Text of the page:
The Bep­pie Pi­s­tone Deuce Coupe

Street Rodder - - Contents -

Bep­pie Pi­s­tone’s Deuce Coupe

Give some­one a key­board and In­ter­net ac­cess and they can vir­tu­ally be­come an ex­pert at any­thing. Give them a spe­cial­ized tool and, un­less there’s po­ten­tial skilled tal­ent idling in those same hands, that ex­per­tise re­mains vir­tual. Since my pre­ferred spe­cial­ized tool just hap­pens to be a key­board, I of­ten find my­self telling car builders to stick to what they do best (build them) and leave the writ­ing to me when it comes to build­ing the fea­ture. But I will ad­mit, there are a few who are al­most as skilled with the typed word as they are with their ham­mers and welders … al­most. Not sur­pris­ingly, Bill Ganahl just hap­pens to be at the top of that list, so when it came time to gather up all the back­story on Bep­pie Pi­s­tone’s long-sto­ried Deuce coupe, the info Ganahl pro­vided wasn’t just first­hand ac­cu­rate, it car­ried with it the tone that only some­one who’d been in­volved since day one could trans­mit.

Both Ganahl and Bep­pie’s '32 three-win­dow got their start at Roy Brizio Street Rods in South San Fran­cisco; both ended up in Hay­ward at Ganahl’s shop, South

City Rod & Cus­tom. “I don’t know much about the car be­fore Bep­pie brought it to me ex­cept that it was an old hot rod. It had al­ready been chopped back in the day and had a small-block Chevy in it. It was un­fin­ished, maybe even in primer, but it was a run­ning, driv­ing car. The first I knew of it was when he had us build a chas­sis at Roy Brizio’s when I was still work­ing there full time. Jack Strat­ton fabbed a com­plete chas­sis, ba­si­cally as you see here, ex­cept it had a dif­fer­ent trans, maybe a T5? But we did the Ford mo­tor and quick-change.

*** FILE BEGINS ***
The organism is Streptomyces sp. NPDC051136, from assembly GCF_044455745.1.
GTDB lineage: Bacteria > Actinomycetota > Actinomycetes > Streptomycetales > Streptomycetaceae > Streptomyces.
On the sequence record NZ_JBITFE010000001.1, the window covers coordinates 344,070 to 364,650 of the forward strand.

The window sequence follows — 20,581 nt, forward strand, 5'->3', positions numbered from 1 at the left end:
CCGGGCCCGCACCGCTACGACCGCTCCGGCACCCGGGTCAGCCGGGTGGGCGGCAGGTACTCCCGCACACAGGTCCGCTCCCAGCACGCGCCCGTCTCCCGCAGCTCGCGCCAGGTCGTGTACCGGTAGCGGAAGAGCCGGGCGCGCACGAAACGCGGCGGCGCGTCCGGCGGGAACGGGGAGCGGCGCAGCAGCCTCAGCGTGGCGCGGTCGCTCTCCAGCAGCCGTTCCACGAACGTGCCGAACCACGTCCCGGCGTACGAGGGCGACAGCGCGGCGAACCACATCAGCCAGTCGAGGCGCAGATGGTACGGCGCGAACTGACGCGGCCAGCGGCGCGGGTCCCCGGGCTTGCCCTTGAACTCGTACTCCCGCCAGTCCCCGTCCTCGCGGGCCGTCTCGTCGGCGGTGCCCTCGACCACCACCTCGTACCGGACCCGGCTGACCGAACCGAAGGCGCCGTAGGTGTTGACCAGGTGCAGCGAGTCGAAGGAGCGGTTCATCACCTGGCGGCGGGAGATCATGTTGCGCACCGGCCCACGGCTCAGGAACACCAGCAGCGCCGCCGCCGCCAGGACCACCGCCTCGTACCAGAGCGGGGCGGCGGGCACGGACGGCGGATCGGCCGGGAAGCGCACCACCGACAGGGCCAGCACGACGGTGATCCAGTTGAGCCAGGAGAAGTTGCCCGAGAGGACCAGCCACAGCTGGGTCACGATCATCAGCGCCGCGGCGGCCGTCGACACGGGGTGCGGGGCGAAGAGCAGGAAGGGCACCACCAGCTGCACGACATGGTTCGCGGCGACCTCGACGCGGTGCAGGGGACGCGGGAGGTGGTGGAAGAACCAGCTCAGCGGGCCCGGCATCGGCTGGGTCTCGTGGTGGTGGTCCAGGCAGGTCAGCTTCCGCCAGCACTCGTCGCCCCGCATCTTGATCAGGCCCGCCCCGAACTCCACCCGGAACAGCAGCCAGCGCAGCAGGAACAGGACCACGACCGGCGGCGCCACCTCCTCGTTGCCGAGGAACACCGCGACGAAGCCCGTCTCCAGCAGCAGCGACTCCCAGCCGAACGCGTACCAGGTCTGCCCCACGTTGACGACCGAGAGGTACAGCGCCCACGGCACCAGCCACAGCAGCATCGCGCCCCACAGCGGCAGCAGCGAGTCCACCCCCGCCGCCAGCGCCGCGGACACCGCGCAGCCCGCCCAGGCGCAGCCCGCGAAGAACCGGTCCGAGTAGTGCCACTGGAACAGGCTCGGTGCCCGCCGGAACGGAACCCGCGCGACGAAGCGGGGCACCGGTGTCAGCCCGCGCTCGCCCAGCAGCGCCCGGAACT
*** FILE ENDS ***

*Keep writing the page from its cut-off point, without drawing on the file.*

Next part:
“I got to know Bep­pie pretty well then since he was at the shop all the time while the chas­sis was be­ing built. I had a small shop ba­si­cally next door to Brizio’s, where I was do­ing some work on the side and work­ing on my own stuff, so Bep­pie had me do a lit­tle work on his car too. I fabbed the gauge panel way back then out of two Ste­wart-Warner pan­els—Bep­pie wanted a six-gauge panel, which wasn’t avail­able, so I used two pan­els to make one, and put ribs at the top and the bot­tom to make a unique clus­ter. Then I had Hane­line make an en­gine­turned in­sert for it and in­stalled the S-W gauges and jewel lights.

“The next time the car came back to me, I had ex­panded my shop and was work­ing half the week there and the other half at Roy’s. So Bep­pie brought the car to my shop to fix some older met­al­work that had been done and to fin­ish fab­bing and build­ing the car. I re­moved all the wood and re­shaped it all to fit the doors in the open­ings, cut the quar­ter-pan­els off, and sliced them into three pieces each to re­shape them to flow cor­rectly, re-skinned the deck­lid and lou­vered it, cut out and re­built the strength­en­ing sup­port cage be­hind the seat area, re­built the floors, fabbed the trans tun­nel and toe­boards, mounted the col­umn, fabbed the fuel lines, bat­tery ca­bles, throt­tle pedal, and link­age, and re-fabbed the fuel filler neck and filler.

“Bep­pie knew he couldn’t af­ford to fin­ish the car all at once, so we made a plan to as­sem­ble the car and make it a run­ner with the body in bare metal, but with the